3

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Bringing the paleo lifestyle to city kids. Possible?

Answered on September 12, 2014
Created February 21, 2012 at 8:37 PM

If you had the opportunity to create a 6-week program for city kids, and wanted to incorporate the paleo lifestyle, how would you do it?

My passion is health/nutrition and fitness, and I'd love to bring that to these kids (or anyone who'll listen, really), but I'm not sure how to go about it, or if it's even feasible here.

I'd really love to get into nutrition, but could I do this for 6 weeks (not sure how many days/week - could be only 1 or 2) without getting over their heads? Or getting into the things about which they probably don't have much choice, like grass-fed, free-range sources? (I also wonder if this should even be an option, for fear that it'll result in irate parents whose kids won't eat what they're given anymore.)

Or could I focus on fitness alone for 6 weeks? Getting the kids to re-learn how to play and to use the outdoors as a jungle gym?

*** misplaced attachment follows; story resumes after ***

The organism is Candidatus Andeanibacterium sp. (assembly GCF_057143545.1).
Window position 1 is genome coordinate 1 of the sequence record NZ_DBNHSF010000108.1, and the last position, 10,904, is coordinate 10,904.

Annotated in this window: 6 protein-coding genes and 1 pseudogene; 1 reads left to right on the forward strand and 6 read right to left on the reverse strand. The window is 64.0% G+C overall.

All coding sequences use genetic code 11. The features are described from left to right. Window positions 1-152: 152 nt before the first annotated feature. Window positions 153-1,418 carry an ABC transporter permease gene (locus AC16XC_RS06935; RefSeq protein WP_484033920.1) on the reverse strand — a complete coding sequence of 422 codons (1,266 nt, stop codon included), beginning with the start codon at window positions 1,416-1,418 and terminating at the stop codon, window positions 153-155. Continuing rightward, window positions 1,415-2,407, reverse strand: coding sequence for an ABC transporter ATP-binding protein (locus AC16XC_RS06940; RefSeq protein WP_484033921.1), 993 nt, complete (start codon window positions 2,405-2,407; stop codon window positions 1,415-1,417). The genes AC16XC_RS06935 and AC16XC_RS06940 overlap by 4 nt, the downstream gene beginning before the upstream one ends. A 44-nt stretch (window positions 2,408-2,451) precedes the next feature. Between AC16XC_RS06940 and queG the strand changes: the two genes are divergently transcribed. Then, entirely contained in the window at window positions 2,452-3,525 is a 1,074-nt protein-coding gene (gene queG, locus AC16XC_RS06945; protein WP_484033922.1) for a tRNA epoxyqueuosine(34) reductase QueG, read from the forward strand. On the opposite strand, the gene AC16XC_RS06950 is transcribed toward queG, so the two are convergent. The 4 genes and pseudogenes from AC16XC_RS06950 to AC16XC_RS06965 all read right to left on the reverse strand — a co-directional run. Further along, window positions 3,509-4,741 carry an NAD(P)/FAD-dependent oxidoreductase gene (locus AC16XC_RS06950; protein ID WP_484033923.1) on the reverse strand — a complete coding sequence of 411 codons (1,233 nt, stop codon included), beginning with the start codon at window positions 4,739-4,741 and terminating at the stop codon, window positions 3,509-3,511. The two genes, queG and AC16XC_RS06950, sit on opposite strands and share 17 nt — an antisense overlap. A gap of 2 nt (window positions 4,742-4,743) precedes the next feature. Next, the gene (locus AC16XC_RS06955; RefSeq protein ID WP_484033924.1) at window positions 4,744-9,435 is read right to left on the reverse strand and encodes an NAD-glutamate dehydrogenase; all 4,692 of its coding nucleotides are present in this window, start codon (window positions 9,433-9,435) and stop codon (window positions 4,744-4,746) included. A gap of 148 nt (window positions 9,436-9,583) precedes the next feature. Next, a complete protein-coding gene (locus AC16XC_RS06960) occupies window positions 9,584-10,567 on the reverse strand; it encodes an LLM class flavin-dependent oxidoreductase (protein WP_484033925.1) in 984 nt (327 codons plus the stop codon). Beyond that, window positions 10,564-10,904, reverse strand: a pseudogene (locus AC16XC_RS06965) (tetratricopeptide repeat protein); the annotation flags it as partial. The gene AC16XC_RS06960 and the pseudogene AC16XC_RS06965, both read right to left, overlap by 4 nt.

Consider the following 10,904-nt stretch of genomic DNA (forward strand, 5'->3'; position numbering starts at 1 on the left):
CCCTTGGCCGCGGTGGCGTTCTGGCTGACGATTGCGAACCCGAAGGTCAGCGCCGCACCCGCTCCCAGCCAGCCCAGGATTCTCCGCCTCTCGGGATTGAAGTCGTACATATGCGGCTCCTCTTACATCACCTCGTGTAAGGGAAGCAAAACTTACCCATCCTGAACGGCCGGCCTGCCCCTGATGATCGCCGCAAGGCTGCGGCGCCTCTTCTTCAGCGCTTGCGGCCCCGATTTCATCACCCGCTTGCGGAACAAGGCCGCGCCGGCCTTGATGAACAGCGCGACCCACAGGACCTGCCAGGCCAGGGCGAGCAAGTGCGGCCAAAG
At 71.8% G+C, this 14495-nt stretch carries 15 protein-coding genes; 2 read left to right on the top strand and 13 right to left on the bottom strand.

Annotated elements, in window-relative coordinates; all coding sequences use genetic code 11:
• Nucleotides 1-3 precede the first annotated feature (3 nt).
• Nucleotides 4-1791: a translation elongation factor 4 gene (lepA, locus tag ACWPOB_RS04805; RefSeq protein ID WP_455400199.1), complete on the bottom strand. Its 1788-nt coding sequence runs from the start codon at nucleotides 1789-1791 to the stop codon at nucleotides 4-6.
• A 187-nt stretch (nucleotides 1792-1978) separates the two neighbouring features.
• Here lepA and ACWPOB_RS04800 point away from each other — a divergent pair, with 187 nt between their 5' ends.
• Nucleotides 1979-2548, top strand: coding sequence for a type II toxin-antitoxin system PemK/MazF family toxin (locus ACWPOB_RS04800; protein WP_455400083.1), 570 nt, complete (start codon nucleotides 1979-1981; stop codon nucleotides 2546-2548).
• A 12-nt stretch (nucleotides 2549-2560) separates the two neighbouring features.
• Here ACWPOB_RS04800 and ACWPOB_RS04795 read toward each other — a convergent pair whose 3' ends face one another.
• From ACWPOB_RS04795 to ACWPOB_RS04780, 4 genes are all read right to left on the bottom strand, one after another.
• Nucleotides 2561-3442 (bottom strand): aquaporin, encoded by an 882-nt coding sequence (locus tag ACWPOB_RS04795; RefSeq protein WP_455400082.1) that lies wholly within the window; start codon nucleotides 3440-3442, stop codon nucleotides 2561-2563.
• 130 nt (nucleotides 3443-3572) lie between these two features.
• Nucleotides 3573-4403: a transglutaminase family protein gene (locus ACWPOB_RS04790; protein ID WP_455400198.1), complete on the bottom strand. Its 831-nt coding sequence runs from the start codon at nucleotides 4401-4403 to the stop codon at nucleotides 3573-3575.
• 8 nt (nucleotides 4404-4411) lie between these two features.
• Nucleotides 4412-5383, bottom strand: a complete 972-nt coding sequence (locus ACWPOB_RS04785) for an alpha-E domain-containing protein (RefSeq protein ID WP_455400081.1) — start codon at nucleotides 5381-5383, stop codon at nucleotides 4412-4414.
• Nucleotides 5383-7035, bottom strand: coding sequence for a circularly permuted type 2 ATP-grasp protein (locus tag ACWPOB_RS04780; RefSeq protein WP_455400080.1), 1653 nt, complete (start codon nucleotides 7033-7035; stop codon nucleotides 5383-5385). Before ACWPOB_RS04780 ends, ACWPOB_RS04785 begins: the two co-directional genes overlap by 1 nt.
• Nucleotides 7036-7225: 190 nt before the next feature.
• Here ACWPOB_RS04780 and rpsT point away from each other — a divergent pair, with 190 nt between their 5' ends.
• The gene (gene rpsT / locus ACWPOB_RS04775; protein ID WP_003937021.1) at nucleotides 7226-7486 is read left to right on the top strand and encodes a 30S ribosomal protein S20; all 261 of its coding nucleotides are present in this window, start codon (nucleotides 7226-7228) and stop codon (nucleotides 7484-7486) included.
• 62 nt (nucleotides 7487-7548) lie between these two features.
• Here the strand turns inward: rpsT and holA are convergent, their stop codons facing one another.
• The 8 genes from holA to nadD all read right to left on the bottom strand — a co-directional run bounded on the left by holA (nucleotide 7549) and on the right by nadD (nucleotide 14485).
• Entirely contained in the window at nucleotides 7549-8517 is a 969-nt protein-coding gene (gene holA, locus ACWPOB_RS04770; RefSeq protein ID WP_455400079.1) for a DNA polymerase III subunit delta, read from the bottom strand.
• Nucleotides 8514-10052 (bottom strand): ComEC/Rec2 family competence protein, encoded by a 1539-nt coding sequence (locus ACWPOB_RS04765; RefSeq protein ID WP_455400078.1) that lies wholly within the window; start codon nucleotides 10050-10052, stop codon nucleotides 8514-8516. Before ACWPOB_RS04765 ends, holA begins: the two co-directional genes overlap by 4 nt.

Or a combination?

OR......should I give it up and keep dreaming?

3846a3b61bc9051e4baebdef62e58c52

(18635)

on February 21, 2012
at 09:26 PM

I love that idea. A gardening club/class where you start with soil prep all the way to harvest would be a terrific way to teach the importance of healthy organic grown food. Plus give a man a fish feed him for a day........yeah that. Its a skill they can take with them through life.

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6 Answers

2
306aa57660d911781231f8090c2a5619

(3808)

on February 21, 2012
at 10:20 PM

Are we to assume that "city kid" = low income?

If so, then no, I wouldn't focus on grassfed meat, organic produce, or anything like that. If you want to make change, work within their reality. Give them things that they can reasonably be expected to implement on their own with minimal monetary investment or adult involvement.

Teach sports and exercises that can be done with little, no, or improvised equipment (jumping rope, water-filled bottles for weights, kick the can), and at least some that can be done indoors, as they may not have a safe place to play outdoors.